Would love to see the Low or No Starch Diet refined into a gluten free diet, which I think would give better results, but the proponents of No Starch are currently too stuck in their ways to consider this, and the spondy boards are pharmaceutical dominant.

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Hi Takala,

Wow! It will take me quite some time to digest the info you gave me. Thank you for the research materials.

I don't understand what you meant about refining the No Starch Diet. I have been preparing the NSD for my husband for seven months now. It seems to me that by eliminating starch, gluten is also eliminated. Everything he eats is a whole food or ones that I prepare from scratch using starch free and gluten free ingredients. I have considered going on the NSD myself to avoid gluten and cut down on my carbs. I am a closet carb craver.

My husband is also on the boards at KickAS, their main focus is the NSD. Yes, some members do use TNF's, but the dietary approach ia always encouraged first. We have received a lot of kind support from them. If you or a loved one is burdened with AS, I would highly recommend KickAS.

Thank you everyone for your help. You have all been very kind. I greatly appreciate that.

Jeanne

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Hi Jeanne,

You might want to read up on Hashimoto's Thyroiditis. Hashi's is an auto-immune disease where the anti-bodies attack the thyroid. There are tests for the thyroid anti-bodies but I don't know if they will be accurate if you are already gluten free. Women get Hashi's more than men from what I read. There are several people on this site that have Hashi's.

Hi GFinDC,

I start on this whole adventure by reading a book about Hashi's. It is called "Why Do I Still Have Thyroid Symptoms?" by Dr. Datis Kharrazian. He strongly recommends a gluten free diet and my symptoms all match Hashimoto.

I think you are right though about the testing. I should have gotten tested first. Too impulsive. I regret that now. Thank you for confirming my suspicions.

Jeanne

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Oh, huh. I found a new medical practice about two weeks ago when I began to suspect I may be celiac, and as it's a group practice I didn't have control over who I saw, but I noticed he was a DO and not an MD and wondered what the difference was. Now I know AND I get why he was so open to the idea of celiac and was informed.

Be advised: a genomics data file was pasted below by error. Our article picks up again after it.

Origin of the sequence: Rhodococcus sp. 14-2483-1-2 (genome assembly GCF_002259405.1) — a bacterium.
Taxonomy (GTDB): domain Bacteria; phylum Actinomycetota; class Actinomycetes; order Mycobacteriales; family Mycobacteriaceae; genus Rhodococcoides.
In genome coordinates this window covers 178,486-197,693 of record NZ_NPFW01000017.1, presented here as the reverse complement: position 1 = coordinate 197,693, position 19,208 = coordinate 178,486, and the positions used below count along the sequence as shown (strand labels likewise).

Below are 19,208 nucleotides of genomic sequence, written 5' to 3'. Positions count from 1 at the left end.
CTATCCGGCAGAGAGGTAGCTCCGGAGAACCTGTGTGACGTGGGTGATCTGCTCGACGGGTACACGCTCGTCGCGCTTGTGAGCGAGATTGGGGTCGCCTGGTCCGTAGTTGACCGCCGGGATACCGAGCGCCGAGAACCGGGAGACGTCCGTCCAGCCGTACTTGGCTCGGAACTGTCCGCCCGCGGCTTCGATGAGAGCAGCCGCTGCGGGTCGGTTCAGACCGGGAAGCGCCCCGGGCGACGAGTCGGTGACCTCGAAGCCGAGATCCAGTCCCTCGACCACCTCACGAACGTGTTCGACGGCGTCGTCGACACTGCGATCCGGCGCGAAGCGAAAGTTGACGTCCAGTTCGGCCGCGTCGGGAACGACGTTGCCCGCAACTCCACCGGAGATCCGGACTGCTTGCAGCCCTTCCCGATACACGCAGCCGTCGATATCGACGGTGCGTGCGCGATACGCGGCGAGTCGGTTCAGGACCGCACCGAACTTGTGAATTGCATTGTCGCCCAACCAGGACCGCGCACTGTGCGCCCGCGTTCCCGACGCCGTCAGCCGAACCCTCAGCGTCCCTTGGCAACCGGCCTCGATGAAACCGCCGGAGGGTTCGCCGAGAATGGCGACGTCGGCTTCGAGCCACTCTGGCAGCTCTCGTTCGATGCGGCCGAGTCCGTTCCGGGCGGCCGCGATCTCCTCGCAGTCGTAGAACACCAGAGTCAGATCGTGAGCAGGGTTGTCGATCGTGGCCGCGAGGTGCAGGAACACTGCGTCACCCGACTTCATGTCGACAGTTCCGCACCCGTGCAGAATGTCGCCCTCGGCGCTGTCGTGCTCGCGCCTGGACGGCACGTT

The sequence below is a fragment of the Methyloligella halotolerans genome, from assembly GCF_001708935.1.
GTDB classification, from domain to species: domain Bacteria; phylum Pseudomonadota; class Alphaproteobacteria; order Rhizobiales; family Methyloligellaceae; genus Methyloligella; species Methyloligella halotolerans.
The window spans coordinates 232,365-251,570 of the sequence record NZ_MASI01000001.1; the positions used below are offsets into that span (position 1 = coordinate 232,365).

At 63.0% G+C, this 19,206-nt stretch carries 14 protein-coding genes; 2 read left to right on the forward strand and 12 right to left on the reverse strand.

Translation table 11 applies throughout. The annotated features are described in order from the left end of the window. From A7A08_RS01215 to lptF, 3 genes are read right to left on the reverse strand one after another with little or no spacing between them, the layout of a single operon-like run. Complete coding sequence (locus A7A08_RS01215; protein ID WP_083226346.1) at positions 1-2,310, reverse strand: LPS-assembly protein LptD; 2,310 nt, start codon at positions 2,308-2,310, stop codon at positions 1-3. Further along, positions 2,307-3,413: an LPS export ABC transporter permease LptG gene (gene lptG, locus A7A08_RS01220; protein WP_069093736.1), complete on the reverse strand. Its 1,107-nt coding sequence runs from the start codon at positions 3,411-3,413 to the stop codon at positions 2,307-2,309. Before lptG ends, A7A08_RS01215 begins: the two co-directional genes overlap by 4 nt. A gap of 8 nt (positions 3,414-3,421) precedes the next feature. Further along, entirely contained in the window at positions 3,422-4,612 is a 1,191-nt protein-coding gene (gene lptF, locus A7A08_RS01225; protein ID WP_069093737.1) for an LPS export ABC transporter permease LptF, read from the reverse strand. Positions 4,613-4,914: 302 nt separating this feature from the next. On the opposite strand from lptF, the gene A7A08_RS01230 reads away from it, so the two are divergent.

(Still hoping he ordered the right tests, just because he hasn't had to order them very often regardless of being informed on it.)

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It's still possible to cross contaminate one's self with gluten easily, and think that one is doing the SCD correctly, or the NSD or LDS correctly.

Gluten free is another learning curve.

K. A. has had some moderators not behaving well at times re diet issues.

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Jeanne...your post above said Celiac can cause hypothyroid? Wow. I don't have Hashimotos, but I have been hypothyroid for over 20 years and it's been a struggle to get it under control. I haven't been tested for celiac yet but I have so many of the symptoms (especially the gastrointestinal ones...ugh) I'm pretty sure I have it. I never thought that going gluten free would be good for the thyroid. Definitely something to think about.

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Jeanne...your post above said Celiac can cause hypothyroid? Wow. I don't have Hashimotos, but I have been hypothyroid for over 20 years and it's been a struggle to get it under control. I haven't been tested for celiac yet but I have so many of the symptoms (especially the gastrointestinal ones...ugh) I'm pretty sure I have it. I never thought that going gluten free would be good for the thyroid. Definitely something to think about.

Searching for "autoimmune celiac"

I get this hit:

NDDIC Celiac Disease Info

What other health problems do people with celiac disease have?

People with celiac disease tend to have other diseases in which the immune system attacks the body’s healthy cells and tissues. The connection between celiac disease and these diseases may be genetic. They include

* type 1 diabetes

* autoimmune thyroid disease

* autoimmune liver disease

* rheumatoid arthritis

* Addison’s disease, a condition in which the glands that produce critical hormones are damaged

* Sjögren’s syndrome, a condition in which the glands that produce tears and saliva are destroyed

So, a nice little list of fun things we can expect. There are other lists with different disease listed. A search on "celiac associated condition" or "celiac related condition" will bring some up.

Ain't we got fun! Yes, but no bananas! :D